My kids love to know “the game plan” for Saturdays or travel days or really most days. They surely get that from me. It is just nice to know where we’re headed, what to expect and how to prepare mentally and emotionally for what is to come. In general, I guess it is what our achiever culture has come to expect as indicated by typical questions asked: of the new home owner – “What are your plans for landscaping?/renovation?”, of the newly engaged – “When are you getting married?”, of the newly married – “So when do you think you will start having children?”, of the new parent – “how many more children do you plan to have?”, of the organizational leader – “What is your goal for the company/ministry/industry?” and on it goes. There is a sense that without a specific goal, time is being wasted and energy spent is fruitless. I like Tolkien’s quote: “Not all those who wander are lost.” But even the word “wander” implies aimlessness, doesn’t it? The need to know where I am headed helps me to properly evaluate where I am right now. Isn’t this why car trips are especially excruciating for the very young who have no idea what “46 more miles” or “an hour and half” actually mean? All the child knows is that he or she is strapped uncomfortably into a car seat, unable to move freely until someone else mercifully offers them freedom. He said to them: “It is not for you to know the times or dates the Father has set by his own authority. But you will receive power when the Holy Spirit comes on you; and you will be my witnesses in Jerusalem, and in all Judea and Samaria, and to the ends of the earth.” Acts 1:7-8 Oh but I want to know the times and dates! I mean, if I could just have a sound track playing in the background, I could know when someone scary was lurking around the corner, or when I was free to frolic and skip around gaily. Just tell me what is coming so I know how to act right now and how to feel about what is happening right now.
And so it was with me, brothers and sisters. When I came to you, I did not come with eloquence or human wisdom as I proclaimed to you the testimony about God. For I resolved to know nothing while I was with you except Jesus Christ and him crucified. I came to you in weakness with great fear and trembling. My message and my preaching were not with wise and persuasive words, but with a demonstration of the Spirit’s power, so that your faith might not rest on human wisdom, but on God’s power. 1 Cor. 2:1-5 “For I resolved to know nothing except Jesus Christ…and the game plan.” Wait, no. “I need to know the person and work of Jesus…and my specific goals and life purposes.” Not what it seems to say. “My life is to proclaim the testimony about God…with a clearly developed mission statement and strategic plan.” Wait, not there either. “Come, follow me,” Jesus said, “and I will send you out to fish for people.” Matt. 4:19 Another disciple said to him, “Lord, first let me go and bury my father.” But Jesus told him, “Follow me, and let the dead bury their own dead.” Matt. 8:21-22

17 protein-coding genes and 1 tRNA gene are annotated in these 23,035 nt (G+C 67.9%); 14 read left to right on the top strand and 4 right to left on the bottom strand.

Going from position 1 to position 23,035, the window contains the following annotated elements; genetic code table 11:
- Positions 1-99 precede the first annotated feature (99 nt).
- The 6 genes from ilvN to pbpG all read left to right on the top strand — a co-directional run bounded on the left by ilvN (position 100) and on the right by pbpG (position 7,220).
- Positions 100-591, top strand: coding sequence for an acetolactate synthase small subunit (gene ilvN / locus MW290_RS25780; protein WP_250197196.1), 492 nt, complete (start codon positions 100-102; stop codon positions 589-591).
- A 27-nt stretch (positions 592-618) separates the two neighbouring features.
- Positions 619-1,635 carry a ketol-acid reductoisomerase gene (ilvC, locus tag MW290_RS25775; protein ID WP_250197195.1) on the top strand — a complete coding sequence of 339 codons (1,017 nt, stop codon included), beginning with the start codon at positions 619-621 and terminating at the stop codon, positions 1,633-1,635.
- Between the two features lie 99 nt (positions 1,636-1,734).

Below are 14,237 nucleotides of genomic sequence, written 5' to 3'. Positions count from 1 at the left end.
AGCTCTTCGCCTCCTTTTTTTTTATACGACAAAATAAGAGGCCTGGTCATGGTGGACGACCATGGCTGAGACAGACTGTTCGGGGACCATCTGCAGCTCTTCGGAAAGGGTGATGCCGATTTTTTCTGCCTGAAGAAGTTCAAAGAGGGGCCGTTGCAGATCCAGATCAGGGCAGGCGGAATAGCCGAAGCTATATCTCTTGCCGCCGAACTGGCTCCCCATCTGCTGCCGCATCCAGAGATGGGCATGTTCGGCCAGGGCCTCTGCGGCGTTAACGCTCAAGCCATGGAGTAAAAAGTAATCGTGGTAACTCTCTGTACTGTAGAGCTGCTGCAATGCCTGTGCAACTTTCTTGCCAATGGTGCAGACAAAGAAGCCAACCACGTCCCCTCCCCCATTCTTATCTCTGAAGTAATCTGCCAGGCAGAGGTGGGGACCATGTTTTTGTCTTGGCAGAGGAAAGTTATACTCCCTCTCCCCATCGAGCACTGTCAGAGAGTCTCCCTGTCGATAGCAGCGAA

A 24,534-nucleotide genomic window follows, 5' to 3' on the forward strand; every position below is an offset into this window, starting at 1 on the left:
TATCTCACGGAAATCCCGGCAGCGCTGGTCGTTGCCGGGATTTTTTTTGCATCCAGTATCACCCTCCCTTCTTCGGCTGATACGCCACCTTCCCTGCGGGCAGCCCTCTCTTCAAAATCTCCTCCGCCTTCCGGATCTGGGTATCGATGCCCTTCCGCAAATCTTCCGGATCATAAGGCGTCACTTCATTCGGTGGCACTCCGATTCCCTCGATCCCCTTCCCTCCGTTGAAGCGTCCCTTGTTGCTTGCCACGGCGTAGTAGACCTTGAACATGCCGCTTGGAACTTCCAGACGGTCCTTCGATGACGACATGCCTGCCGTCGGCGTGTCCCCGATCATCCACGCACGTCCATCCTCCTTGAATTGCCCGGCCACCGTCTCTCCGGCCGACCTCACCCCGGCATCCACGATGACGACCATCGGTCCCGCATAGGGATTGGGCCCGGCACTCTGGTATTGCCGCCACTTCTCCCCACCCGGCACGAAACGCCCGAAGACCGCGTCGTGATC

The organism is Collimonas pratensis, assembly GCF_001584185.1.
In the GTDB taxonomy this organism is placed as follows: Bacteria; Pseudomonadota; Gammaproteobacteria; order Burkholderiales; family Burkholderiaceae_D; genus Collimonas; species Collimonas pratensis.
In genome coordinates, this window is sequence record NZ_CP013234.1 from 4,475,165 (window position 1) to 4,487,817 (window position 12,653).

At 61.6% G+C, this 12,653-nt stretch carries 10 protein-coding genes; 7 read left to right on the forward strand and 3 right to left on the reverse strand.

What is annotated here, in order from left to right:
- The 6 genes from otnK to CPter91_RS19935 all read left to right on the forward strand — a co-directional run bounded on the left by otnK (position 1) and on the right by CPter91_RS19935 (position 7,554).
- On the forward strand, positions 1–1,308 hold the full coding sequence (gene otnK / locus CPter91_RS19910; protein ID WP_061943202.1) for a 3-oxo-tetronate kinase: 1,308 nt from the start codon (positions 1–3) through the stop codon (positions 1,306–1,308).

Anyone who loves their life will lose it, while anyone who hates their life in this world will keep it for eternal life. Whoever serves me must follow me; and where I am, my servant also will be. My Father will honor the one who serves me. “Now my soul is troubled, and what shall I say? ‘Father, save me from this hour’? No, it was for this very reason I came to this hour. John 12:25-27 His very first disciples had daily plans, daily goals, daily responsibilities. They weren’t bohemian gypsies. Yet Jesus did not seem to satisfy what would have been reasonable, the question of “Where?” or “For how long?” By faith Abraham, when called to go to a place he would later receive as his inheritance, obeyed and went, even though he did not know where he was going. By faith he made his home in the promised land like a stranger in a foreign country; he lived in tents, as did Isaac and Jacob, who were heirs with him of the same promise. Hebrews 11:8-9 For we know that if the earthly tent we live in is destroyed, we have a building from God, an eternal house in heaven, not built by human hands. Meanwhile we groan, longing to be clothed instead with our heavenly dwelling, because when we are clothed, we will not be found naked. For while we are in this tent, we groan and are burdened, because we do not wish to be unclothed but to be clothed instead with our heavenly dwelling, so that what is mortal may be swallowed up by life. Now the one who has fashioned us for this very purpose is God, who has given us the Spirit as a deposit, guaranteeing what is to come.
Therefore we are always confident and know that as long as we are at home in the body we are away from the Lord. For we live by faith, not by sight. 2 Cor. 5:1-7
He has prepared the good works in advance for us to do. He will complete the good work that He has begun. He is at work in us to will and to act according to His good purpose. He has fashioned us for this very purpose. We are to walk by faith, not by sight. Oh how I hate that. I want to see! I want to know the game plan. I want confirmation that right now is good and right. But His sovereignty already assures me that it is. He invites me into a new kind of confidence, one that is by faith and not by sight. A confidence not based on human wisdom nor built by human hands and effort. My confidence is far more in clearly stated objectives, universal approval from others and tangible accomplishments. He is asking me to come, follow Him, and find my confidence, trust, peace, security and certainty in His person and work instead.
But blessed is the one who trusts in the LORD, whose confidence is in him. Jer. 17:7